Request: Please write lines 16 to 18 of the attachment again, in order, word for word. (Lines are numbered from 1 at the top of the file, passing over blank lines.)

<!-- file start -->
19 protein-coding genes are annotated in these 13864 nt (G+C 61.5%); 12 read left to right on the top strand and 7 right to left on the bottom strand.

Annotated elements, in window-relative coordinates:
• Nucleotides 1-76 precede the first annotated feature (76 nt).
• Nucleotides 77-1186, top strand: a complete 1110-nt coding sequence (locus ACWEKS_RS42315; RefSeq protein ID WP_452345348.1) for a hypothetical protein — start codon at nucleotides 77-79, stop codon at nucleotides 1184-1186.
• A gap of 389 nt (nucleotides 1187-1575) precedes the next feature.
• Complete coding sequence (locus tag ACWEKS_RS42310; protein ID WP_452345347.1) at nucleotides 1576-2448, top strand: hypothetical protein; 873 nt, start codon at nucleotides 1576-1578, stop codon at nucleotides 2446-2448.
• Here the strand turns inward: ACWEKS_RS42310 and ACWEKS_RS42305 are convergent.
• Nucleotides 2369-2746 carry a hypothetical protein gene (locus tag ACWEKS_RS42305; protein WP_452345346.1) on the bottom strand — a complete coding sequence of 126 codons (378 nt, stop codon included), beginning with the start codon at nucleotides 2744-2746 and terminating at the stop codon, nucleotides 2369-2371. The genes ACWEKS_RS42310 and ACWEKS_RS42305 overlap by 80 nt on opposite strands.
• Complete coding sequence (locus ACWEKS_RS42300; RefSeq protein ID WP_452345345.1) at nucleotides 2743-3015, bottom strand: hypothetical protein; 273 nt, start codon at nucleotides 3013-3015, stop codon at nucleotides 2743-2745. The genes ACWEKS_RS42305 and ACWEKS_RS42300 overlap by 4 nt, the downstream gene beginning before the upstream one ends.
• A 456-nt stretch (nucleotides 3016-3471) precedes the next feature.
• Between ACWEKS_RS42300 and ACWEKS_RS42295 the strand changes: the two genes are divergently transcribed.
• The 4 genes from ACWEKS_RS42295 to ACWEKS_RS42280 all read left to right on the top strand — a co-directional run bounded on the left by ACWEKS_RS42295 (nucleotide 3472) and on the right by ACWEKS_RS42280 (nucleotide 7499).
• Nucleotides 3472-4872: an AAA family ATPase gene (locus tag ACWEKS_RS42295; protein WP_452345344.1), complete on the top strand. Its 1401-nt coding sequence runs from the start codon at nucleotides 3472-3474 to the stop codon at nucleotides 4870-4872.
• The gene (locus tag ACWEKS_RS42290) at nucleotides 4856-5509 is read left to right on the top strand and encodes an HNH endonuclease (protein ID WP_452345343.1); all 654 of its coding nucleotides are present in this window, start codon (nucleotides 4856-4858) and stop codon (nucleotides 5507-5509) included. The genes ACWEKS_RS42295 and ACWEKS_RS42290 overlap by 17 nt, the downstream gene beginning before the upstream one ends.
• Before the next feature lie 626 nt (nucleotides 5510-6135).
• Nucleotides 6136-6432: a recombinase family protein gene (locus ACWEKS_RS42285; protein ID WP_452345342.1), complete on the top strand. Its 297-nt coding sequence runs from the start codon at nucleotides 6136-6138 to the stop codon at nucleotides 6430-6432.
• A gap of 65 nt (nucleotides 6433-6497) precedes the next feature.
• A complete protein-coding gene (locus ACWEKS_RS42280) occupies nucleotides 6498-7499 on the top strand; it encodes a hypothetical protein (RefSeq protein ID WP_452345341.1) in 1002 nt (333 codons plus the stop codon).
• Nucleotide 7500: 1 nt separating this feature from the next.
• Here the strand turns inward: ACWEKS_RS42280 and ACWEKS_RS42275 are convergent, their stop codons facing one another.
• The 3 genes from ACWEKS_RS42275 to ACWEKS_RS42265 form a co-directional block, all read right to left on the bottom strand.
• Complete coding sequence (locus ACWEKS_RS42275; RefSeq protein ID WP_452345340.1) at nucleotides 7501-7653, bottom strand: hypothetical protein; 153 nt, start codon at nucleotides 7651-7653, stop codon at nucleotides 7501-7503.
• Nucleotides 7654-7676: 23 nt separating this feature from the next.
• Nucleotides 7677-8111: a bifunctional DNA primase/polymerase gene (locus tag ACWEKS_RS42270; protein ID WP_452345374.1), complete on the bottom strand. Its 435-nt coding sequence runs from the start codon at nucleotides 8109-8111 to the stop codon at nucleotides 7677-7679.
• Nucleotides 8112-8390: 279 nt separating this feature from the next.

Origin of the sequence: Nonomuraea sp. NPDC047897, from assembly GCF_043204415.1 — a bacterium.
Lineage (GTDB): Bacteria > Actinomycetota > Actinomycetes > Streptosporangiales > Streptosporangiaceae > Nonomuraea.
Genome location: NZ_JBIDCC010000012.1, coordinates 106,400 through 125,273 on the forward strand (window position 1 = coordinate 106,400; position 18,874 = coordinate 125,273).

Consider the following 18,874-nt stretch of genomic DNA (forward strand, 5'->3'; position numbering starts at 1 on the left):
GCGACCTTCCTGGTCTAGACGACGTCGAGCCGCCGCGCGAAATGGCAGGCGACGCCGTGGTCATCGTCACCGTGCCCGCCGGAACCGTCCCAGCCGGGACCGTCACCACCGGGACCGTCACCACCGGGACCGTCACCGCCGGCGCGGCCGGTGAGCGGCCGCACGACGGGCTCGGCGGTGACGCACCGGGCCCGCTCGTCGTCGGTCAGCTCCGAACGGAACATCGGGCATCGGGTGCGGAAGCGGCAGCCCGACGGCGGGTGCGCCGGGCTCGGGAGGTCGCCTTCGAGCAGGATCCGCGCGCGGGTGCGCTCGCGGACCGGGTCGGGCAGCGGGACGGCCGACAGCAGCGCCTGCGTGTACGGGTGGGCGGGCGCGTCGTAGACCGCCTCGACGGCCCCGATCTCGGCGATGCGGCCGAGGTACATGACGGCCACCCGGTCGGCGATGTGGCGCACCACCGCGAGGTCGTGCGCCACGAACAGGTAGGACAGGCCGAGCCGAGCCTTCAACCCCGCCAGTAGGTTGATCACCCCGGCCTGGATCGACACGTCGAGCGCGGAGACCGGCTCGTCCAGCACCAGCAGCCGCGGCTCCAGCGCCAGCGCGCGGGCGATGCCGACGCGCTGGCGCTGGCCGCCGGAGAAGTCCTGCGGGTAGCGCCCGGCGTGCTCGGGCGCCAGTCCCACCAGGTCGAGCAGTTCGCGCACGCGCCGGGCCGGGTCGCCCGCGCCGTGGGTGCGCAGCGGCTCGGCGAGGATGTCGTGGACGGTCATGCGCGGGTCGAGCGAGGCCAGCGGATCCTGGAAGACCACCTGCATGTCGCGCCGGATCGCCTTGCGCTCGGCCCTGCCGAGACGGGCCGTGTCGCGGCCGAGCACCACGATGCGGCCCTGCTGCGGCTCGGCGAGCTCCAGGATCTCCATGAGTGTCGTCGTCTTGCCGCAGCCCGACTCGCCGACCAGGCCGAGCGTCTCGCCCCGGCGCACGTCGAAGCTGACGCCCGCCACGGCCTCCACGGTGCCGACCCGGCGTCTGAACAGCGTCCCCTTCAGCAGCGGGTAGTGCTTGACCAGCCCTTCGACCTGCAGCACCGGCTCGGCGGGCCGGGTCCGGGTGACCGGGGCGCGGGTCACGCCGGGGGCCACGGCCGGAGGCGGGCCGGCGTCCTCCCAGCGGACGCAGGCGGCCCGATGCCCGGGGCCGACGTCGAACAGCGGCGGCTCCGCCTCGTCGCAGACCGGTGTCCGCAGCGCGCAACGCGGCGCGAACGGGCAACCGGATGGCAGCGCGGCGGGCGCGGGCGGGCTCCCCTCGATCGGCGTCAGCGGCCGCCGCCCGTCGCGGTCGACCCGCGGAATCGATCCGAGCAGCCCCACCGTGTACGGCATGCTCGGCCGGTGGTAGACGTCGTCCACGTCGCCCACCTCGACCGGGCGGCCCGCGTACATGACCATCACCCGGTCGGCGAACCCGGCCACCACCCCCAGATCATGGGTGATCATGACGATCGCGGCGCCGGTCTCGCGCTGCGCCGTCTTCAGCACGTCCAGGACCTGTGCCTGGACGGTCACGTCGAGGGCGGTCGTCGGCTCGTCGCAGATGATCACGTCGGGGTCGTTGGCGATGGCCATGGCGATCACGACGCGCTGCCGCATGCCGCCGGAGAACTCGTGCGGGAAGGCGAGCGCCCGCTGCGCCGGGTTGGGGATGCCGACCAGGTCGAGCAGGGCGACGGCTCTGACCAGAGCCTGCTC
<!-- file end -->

• Nucleotides 6136-6432: a recombinase family protein gene (locus ACWEKS_RS42285; protein ID WP_452345342.1), complete on the top strand. Its 297-nt coding sequence runs from the start codon at nucleotides 6136-6138 to the stop codon at nucleotides 6430-6432.
• A gap of 65 nt (nucleotides 6433-6497) precedes the next feature.
• A complete protein-coding gene (locus ACWEKS_RS42280) occupies nucleotides 6498-7499 on the top strand; it encodes a hypothetical protein (RefSeq protein ID WP_452345341.1) in 1002 nt (333 codons plus the stop codon).